Crab Louie Salad


At the Bayside Cafe in Morro Bay, California, this classic West Coast salad is made with Dungeness crab caught in the coastal waters. Lump crabmeat is a good substitute.

Crab Louie Salad
Photo: Eric Wolfinger
Active Time:
45 mins
Total Time:
45 mins

What Is Crab Louie Salad?

Crab Louie salad originated on the West Coast in the early 1900s. Also called "the king of salads," crab Louie was a popular item on restaurant and hotel menus in the San Fransisco Bay area and beyond during that time. Traditionally crab Louie salad features crabmeat, hard-boiled egg, tomato, asparagus and crisp lettuce (usually iceberg) with a creamy, Thousand-Island-like dressing.

What Kind of Crabmeat Should I Use for Crab Louie Salad?

Dungeness crab, which is fresh and readily available on the West Coast from November through June is the most traditional, but more accessible types of crabmeat can stand in as good substitutes. Fresh crabmeat is sold cooked and has a short shelf life, usually three to five days. Because of this, fresh crabmeat can be hard to come by (and expensive!) for landlocked folks. Luckily, pasteurized crabmeat is a good alternative to fresh. It's also sold cooked and ready to go, and can last on the shelf much longer—around 6 to 12 months if it's kept refrigerated. Crabmeat is graded based on where the meat is taken from the crab. Colossal lump and jumbo lump are the most expensive, with the meat coming in larger, whole pieces, followed by lump, backfin, special and claw. For a composed salad like crab Louie, lump crabmeat or any grade above would be a good choice as the pieces tend to be larger and less flaky. Imitation crabmeat, which as the name suggests isn't crabmeat, but instead mild white fish processed to look like crab, can also work as a substitute for real crabmeat.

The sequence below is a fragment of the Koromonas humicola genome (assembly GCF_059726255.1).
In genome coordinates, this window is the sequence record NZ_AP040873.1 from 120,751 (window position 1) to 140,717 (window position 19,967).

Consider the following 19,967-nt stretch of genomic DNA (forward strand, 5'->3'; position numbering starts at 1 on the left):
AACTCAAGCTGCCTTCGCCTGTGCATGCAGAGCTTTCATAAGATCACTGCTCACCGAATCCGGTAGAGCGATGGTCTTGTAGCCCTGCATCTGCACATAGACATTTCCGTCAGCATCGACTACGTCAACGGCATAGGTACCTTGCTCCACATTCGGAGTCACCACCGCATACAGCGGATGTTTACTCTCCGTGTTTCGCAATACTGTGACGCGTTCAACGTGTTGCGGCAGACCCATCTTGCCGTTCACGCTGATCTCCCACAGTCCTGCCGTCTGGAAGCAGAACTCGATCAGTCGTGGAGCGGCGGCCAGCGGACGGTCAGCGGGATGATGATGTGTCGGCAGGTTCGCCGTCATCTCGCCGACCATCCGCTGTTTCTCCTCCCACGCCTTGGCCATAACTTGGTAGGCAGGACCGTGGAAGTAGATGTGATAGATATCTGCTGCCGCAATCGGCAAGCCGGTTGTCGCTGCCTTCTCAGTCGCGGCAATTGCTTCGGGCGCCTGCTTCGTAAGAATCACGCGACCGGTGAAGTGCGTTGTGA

Can I Make Crab Louie Salad Ahead?

You can boil the eggs and steam the asparagus up to one day ahead. The dressing and its leftovers can be refrigerated for up to four days.

Additional reporting by Hilary Meyer



  • ½ cup ketchup

  • ½ cup mayonnaise

  • ¼ cup minced yellow onion

  • 1 clove garlic, minced

  • 1 tablespoon dill pickle relish

  • 2 teaspoons dried dill

  • 1 teaspoon prepared horseradish

  • 1 teaspoon lemon juice


  • 8 asparagus spears, trimmed

  • 1 medium head green-leaf lettuce, torn

  • 2 medium tomatoes, cut into wedges

  • 2 hard-boiled eggs, quartered

  • 2 stalks celery, sliced

  • 1 ripe avocado, sliced

  • ½ medium cucumber, sliced

  • 2 scallions, sliced

  • ½ cup sliced canned pitted black olives, rinsed

  • ¼ cup sliced red onion

  • 6 ounces cooked crabmeat

  • Lemon wedges for serving


  1. To prepare dressing: Whisk ketchup, mayonnaise, yellow onion, garlic, relish, dill, horseradish and lemon juice in a medium bowl.

  2. To prepare salad: Bring 1 inch of water to a boil in a large pot fitted with a steamer basket. Place a bowl of ice water near the stove. Add asparagus to the pot, cover and steam until tender-crisp, 3 to 5 minutes. Transfer to the ice bath. Drain and pat dry.

  3. Place lettuce on a serving platter. Arrange the asparagus, tomatoes, eggs, celery, avocado, cucumber, scallions, olives and red onion on top. Top with crabmeat and dollop with half the dressing (reserve the remaining dressing for another use). Serve with lemon wedges, if desired.

Nutrition Facts (per serving)

325 Calories
23g Fat
19g Carbs
15g Protein
Nutrition Facts
Servings Per Recipe 4
Serving Size 2 3/4 cups salad & 2 Tbsp. dressing
Calories 325
% Daily Value *
Total Carbohydrate 19g 7%
Dietary Fiber 7g 25%
Total Sugars 8g
Protein 15g 30%
Total Fat 23g 29%
Saturated Fat 4g 20%
Cholesterol 140mg 47%
Vitamin A 7919IU 158%
Sodium 603mg 26%
Potassium 953mg 20%

Nutrition information is calculated by a registered dietitian using an ingredient database but should be considered an estimate.

* Daily Values (DVs) are the recommended amounts of nutrients to consume each day. Percent Daily Value (%DV) found on nutrition labels tells you how much a serving of a particular food or recipe contributes to each of those total recommended amounts. Per the Food and Drug Administration (FDA), the daily value is based on a standard 2,000 calorie diet. Depending on your calorie needs or if you have a health condition, you may need more or less of particular nutrients. (For example, it’s recommended that people following a heart-healthy diet eat less sodium on a daily basis compared to those following a standard diet.)

(-) Information is not currently available for this nutrient. If you are following a special diet for medical reasons, be sure to consult with your primary care provider or a registered dietitian to better understand your personal nutrition needs.

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